Beyond the grave: iView Media Pro 3 still works fine in OS X 10.5

Ideally Aperture 3, if it ever appears, will extend cataloging functionality and add the concept of a “final master”, but I doubt it. And Aperture is never going to be anything other than a very clumsy way of dealing with scanned images. I could live with a solution where I feed masters from Aperture to Expression Media. In fact I could even imagine creating a “bridge” with AppleScript which would allow me to generate catalog numbers and save them in a database. But I have serious doubts about the continued existence of Expression Media.

So what alternatives are there ? One possibility has been AtomicView from AntZero. AtomicView looks good in theory, as an Expression Media for the future, and it’s even Swiss. But it is let down by a very debatable user interface, which seems to screaming for attention and badly detracts from using it in any kind of of serious photographic context. It also has a weird import and organisation process, and finally it is much, much slower than Expression Media. On the other hand it is the advantage of youth and enthusiasm.  But on balance, version 1 is so poorly conceived that I can’t see it will ever get significantly better.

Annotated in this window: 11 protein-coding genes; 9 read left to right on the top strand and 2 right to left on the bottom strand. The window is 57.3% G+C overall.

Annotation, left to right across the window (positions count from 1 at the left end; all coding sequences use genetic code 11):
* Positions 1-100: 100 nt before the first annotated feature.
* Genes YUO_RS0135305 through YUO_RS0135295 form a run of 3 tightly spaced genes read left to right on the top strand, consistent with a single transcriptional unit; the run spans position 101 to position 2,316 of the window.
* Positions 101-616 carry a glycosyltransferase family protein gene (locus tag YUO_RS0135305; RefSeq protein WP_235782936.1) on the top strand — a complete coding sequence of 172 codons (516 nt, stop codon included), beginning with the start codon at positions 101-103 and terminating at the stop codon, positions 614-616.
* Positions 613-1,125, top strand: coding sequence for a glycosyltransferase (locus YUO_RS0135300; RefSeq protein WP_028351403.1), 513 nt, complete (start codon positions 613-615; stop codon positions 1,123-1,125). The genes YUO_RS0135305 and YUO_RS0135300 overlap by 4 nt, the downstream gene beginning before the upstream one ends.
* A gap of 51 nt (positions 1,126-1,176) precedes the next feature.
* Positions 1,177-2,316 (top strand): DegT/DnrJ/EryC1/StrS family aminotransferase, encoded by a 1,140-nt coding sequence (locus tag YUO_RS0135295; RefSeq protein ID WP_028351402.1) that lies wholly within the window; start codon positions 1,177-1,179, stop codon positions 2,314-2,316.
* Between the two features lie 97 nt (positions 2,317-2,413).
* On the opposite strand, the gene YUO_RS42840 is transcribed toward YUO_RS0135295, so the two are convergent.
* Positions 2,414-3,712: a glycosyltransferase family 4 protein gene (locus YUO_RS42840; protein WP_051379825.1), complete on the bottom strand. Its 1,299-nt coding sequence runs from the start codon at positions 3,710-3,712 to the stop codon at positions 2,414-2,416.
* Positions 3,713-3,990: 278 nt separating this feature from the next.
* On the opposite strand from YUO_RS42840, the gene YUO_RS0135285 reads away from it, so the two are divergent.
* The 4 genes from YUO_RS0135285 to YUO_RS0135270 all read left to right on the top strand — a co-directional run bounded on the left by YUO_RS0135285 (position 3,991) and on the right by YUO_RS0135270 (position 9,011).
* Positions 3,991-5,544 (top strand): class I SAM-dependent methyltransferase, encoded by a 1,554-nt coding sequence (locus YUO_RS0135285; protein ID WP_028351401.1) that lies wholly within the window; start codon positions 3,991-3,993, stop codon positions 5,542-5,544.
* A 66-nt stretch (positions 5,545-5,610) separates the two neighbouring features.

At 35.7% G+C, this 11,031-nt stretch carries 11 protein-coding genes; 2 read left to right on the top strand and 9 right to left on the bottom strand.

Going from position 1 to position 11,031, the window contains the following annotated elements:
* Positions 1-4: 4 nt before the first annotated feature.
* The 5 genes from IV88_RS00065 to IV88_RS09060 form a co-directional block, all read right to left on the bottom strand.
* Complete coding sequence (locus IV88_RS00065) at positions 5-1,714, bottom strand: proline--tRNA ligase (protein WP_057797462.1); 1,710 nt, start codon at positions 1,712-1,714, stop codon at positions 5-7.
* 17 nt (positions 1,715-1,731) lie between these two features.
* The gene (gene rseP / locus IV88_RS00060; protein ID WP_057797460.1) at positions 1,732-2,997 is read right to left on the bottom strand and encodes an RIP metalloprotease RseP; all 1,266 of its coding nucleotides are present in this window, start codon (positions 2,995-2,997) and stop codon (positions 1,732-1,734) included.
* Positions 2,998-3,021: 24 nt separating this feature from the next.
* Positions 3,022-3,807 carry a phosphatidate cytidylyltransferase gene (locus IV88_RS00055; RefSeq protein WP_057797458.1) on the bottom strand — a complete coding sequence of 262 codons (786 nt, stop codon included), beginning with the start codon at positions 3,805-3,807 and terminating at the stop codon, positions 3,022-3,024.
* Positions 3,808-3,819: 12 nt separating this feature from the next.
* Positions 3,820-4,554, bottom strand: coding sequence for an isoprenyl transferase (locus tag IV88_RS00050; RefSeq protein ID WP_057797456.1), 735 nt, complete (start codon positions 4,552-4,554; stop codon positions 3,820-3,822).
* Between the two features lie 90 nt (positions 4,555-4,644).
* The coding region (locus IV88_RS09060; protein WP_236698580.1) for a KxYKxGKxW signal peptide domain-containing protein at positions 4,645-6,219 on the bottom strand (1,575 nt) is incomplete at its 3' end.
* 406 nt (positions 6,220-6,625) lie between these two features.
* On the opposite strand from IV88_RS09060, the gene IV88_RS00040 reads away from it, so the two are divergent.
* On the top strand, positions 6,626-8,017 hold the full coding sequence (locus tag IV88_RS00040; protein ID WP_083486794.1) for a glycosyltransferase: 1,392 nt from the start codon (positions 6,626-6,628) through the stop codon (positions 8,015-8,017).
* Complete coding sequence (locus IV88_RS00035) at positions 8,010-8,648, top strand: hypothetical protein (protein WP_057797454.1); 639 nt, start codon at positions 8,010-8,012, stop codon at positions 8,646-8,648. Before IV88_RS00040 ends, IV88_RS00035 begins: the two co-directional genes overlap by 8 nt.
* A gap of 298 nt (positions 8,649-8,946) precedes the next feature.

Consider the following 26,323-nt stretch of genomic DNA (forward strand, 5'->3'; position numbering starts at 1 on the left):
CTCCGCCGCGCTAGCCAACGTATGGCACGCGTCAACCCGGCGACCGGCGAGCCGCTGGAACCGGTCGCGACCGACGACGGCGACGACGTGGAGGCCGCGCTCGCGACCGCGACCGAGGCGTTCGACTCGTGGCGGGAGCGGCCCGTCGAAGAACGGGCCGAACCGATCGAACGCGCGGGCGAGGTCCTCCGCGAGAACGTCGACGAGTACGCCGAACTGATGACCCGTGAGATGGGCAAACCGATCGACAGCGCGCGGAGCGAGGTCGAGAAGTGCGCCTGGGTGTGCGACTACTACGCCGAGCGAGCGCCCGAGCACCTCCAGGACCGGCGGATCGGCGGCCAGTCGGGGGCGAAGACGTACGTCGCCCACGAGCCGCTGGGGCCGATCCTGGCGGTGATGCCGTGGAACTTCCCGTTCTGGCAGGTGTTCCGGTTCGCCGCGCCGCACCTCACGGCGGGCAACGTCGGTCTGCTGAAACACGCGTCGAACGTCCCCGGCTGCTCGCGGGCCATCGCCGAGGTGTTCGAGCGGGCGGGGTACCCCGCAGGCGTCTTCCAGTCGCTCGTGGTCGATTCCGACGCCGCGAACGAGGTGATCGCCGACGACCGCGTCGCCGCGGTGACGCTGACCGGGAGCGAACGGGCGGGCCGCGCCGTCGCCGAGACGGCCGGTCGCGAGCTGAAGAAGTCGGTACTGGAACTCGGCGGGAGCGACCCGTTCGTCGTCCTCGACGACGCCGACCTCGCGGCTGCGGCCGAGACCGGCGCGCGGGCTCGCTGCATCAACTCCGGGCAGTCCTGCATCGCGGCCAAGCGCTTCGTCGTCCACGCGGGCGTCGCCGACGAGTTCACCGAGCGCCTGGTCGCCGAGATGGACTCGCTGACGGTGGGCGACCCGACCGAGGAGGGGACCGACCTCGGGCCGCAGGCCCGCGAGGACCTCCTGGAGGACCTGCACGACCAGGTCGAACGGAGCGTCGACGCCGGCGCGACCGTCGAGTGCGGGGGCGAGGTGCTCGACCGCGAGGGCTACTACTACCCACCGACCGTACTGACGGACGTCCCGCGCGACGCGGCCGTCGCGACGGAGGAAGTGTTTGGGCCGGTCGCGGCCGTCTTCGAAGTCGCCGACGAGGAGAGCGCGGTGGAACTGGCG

Atomic View would be so much better without the juvenile non-standard GUI

Major issues with the Atomic View GUI include floating panels which are confined within the main window (see at the bottom right of the screenshot above) and a frankly hideous default colour scheme (look at the highlighting of the selected image) which doesn’t get much better even with full use of the limited customisation options. It’s a pity because all of this must have taken significant resources, which could have been devoted to core functionality if the standard UI Toolkit had been used.

A very interesting glimmer of hope presents itself in the new (beta) Mac version of the veteran Windows tool, ACDSee Pro. However, although it does seem to have some nice features, and a major opportunity to attract Expression media “orphans”, I’m afraid that despite the “Pro” tag it is going to end up trying to compete more at the consumer end of the market, and will spread itself too thin.


ACDSee Pro Mac Beta in “manage” mode

ACDSee does seem to be more of a competitor to Adobe Bridge. It does not import images or build catalogs like Expression Media, so it cannot be used in “offline” mode in the sense of a traditional Digital Asset Management tool. It is much slower at building thumbnails than Adobe Bridge, and so far it does not appear to be offering much beyond very basic metadata management. However, it is a Beta, so maybe there is still an opportunity to influence development. In any case, it is nice to see such an established Windows developer enter the Mac market.

So the search goes on. While there remains an outside chance that Expression Media will be saved I guess I will continue to use it (or rather iView Media Pro v3), but I’m concerned about investing a lot of effort in a tool that may soon stop working.